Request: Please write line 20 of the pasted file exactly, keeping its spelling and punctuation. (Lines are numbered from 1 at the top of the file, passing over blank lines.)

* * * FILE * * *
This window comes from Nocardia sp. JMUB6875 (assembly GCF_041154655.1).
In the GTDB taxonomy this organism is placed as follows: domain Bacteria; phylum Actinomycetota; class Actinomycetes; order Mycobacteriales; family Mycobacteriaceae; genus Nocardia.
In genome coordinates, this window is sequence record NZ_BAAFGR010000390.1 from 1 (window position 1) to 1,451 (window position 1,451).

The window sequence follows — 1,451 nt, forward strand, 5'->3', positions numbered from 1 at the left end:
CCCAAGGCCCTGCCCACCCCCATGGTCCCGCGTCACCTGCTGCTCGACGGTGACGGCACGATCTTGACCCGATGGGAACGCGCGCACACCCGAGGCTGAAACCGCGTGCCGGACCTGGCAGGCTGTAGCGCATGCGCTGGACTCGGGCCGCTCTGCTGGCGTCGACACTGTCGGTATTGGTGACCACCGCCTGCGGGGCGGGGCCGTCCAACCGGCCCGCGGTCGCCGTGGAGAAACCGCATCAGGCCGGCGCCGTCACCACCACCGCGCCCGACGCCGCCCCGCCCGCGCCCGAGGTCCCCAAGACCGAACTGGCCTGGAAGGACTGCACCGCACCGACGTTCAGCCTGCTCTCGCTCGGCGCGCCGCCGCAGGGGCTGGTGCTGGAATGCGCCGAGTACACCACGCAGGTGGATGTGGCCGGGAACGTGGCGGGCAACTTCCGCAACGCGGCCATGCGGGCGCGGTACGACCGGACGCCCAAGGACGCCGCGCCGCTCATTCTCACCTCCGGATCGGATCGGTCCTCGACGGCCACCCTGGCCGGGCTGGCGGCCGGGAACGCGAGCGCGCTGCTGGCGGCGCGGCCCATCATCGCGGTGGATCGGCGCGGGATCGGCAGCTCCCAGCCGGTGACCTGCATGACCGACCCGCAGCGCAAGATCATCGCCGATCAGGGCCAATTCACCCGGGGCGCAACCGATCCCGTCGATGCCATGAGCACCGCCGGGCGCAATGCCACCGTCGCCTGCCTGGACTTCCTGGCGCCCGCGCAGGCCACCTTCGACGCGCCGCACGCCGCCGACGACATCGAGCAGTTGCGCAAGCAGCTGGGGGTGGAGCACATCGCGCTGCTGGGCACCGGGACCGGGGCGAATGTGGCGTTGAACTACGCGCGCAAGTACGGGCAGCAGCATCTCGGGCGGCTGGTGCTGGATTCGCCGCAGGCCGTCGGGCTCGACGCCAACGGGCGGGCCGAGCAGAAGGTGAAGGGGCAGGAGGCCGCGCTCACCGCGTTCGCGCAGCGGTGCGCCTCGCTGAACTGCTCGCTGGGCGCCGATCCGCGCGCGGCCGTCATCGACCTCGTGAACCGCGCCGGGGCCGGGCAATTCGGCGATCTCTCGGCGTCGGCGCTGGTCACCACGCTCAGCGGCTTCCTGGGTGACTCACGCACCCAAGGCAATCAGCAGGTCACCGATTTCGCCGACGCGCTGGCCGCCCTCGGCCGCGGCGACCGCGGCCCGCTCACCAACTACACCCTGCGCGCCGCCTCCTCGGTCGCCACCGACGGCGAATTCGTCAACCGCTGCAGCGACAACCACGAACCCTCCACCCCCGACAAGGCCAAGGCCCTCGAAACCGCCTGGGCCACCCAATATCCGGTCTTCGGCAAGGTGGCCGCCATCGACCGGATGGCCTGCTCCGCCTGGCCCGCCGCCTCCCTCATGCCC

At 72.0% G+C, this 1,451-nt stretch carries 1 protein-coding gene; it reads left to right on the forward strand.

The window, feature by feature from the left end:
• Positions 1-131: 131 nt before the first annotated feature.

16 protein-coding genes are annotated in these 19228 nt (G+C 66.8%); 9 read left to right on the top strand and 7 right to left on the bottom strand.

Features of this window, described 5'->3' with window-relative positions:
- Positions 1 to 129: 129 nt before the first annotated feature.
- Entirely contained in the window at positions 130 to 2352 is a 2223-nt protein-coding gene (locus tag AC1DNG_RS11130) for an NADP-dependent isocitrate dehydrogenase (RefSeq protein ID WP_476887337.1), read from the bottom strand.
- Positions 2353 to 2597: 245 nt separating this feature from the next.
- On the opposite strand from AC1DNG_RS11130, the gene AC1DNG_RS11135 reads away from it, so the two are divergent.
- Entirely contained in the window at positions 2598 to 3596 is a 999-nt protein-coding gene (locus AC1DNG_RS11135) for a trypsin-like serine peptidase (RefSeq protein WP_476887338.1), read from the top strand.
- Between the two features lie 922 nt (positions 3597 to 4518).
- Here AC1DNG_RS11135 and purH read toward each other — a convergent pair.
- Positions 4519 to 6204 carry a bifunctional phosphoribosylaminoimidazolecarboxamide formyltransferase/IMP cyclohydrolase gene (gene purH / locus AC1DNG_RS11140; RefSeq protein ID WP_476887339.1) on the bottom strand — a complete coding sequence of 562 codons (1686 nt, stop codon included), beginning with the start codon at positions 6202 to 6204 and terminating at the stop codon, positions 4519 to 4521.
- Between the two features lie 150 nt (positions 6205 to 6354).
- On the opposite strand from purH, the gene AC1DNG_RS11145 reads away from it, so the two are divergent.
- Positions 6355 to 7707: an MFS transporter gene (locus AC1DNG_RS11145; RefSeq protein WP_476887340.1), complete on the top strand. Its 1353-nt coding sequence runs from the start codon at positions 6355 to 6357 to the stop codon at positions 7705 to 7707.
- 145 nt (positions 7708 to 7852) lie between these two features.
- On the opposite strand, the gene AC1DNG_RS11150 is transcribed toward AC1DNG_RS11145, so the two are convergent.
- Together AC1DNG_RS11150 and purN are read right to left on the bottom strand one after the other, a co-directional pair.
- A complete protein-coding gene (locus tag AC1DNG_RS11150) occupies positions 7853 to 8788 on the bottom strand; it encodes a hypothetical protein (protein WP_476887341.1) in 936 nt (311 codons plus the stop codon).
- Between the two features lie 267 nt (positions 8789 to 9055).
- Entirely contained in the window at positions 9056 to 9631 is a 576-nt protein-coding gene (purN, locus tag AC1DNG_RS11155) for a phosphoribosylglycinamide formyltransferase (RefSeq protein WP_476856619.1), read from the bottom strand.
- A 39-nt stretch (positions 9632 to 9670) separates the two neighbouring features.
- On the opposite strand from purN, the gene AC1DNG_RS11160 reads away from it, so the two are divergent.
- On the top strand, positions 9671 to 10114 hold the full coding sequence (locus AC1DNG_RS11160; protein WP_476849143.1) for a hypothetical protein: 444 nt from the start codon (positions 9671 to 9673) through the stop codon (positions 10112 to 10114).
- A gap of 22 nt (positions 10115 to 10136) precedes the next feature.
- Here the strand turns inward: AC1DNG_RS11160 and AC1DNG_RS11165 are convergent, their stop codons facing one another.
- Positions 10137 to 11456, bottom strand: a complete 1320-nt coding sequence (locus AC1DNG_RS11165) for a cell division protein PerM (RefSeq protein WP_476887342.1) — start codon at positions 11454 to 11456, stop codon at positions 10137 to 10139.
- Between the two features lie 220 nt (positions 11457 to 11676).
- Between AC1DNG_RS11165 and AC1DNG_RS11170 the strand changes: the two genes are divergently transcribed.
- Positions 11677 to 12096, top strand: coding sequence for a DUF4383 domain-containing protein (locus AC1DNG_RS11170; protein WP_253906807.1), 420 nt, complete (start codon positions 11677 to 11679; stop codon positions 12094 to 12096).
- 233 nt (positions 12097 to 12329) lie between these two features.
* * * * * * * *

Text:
- On the opposite strand from purH, the gene AC1DNG_RS11145 reads away from it, so the two are divergent.